After dinner you’ll be given a special performance with a few dancers in traditional garb and others playing Sarawak drums and gongs. You’ll probably be asked to join in for a dance so that everyone can have a laugh; refusing to do so is impolite.
Feel free to ask questions and learn as much as you can. Don’t be surprised when several bottles of tuak — the local rice whiskey — are produced and people drink late into the night. You’ll start early the next morning, head still spinning from the night before, with a hike. You’ll then have a look at their gardens, and get a chance to learn how to shoot the traditional blowpipe gun.
To Gift or Not to Gift?
Gifts aren’t necessarily required, but they do go a long way to boost your welcome at the longhouse. Take the advice of your guide; he probably knows the family and what they need or could use. Most longhouse families need consumables — not trinkets or sentimental items — that they can’t easily get from the city. Kerosene, salt, and sugar are always useful.
The most common way to bring a gift is to purchase a bottle of alcohol for the longhouse chief. Choose something other than tuak — the local rice whiskey and drink of choice at longhouses. Along with a bottle of spirits, you’ll want to pick up a bulk pack of candy or snacks for the children.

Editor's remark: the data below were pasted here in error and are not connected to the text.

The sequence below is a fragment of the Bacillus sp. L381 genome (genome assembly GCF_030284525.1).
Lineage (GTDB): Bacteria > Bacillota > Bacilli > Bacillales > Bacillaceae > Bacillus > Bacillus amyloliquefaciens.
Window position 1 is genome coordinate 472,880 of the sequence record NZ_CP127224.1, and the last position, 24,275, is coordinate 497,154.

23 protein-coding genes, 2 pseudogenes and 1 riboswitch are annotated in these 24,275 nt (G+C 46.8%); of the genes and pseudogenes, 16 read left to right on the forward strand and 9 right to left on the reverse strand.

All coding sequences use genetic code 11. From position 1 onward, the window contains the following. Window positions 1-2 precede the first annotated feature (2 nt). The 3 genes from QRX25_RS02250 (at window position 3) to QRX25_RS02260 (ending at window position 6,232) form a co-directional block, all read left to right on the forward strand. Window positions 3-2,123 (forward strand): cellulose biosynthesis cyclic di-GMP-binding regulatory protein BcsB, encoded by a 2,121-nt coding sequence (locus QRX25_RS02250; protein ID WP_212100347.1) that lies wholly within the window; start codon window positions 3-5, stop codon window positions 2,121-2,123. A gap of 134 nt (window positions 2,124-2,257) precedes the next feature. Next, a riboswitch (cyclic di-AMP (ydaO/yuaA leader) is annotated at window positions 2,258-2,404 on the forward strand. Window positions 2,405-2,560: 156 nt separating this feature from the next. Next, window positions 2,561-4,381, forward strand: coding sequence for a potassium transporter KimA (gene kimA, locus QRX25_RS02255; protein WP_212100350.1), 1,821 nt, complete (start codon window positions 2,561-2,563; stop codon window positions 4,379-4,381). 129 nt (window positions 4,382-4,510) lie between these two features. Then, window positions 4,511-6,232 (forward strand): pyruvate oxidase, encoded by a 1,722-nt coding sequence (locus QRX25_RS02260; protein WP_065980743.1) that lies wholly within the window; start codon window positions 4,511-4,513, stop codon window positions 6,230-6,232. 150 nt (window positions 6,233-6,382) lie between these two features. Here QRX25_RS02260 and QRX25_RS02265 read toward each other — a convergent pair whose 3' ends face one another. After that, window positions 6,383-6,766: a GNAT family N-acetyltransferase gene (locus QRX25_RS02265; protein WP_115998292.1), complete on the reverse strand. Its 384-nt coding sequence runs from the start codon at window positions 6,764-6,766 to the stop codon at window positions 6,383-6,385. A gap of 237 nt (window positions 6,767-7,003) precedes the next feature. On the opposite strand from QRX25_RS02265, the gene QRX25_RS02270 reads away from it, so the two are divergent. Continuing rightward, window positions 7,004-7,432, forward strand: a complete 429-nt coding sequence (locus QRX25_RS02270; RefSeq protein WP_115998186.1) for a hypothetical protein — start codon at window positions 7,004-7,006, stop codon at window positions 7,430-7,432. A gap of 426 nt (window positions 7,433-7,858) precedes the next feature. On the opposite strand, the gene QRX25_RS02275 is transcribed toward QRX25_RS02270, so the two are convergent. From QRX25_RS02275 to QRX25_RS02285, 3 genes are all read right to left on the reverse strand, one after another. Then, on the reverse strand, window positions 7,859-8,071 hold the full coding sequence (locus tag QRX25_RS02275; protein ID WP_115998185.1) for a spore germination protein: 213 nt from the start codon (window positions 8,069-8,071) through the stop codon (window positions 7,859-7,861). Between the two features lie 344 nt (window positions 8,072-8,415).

Remember, quantity is more important than quality when choosing a gift to take. Whatever you bring will have to be shared across many families.
You’ll present your gifts to the longhouse chief who may then distribute them among the families. Don’t give special items such as pens or candy to individual children — all must be equal and shared!
- First and foremost, the chief is the boss. He serves as judge, jury, and executioner, and if he has a bad feeling, he even has the power to send you packing back into the jungle without a place to stay. Show utmost respect in your dealings; always let the chief sit, eat, and drink first.
- Always leave your shoes outside on the deck before entering the longhouse communal area.
- Photography is permitted inside the longhouse, however, avoid pointing your camera at women in sarongs. Check the background of your subject; women may be openly breastfeeding and the older ones may be topless. Don’t photograph babies.
- Turning down offers for food and drinks can be misconstrued as rude. That being said, at some point, you won’t possibly be able to eat or drink any more as people will continuously try to make contact by offering you tuak or snacks.
- Longhouses can be sweltering! Male visitors can remove their T-shirts if other men have done so.
Longhouse families live in close contact with one another and share communal glasses and eating utensils. The last thing you want to do is bring a germ into a place without easy access to doctors. If you’ve got a case of the sniffles, give the longhouse a miss!
A few members of the longhouse may speak Bahasa Malay, however, most will speak their native dialects. You may encounter very little English.
For French and German Speakers
If you prefer a guide who speaks French, German, and English, get into contact with Mike Lim — a registered, freelance guide. Not only does he have plenty of longhouse experience, he knows how to cook to impress his guests!
- Mike Lim; firstname.lastname@example.org; +60 0168935982
I was provided with a free stay in an Iban Longhouse by the Sarawak Tourism Board. It was quite an experience and I’m happy for the opportunity to help others to get there and see it for themselves!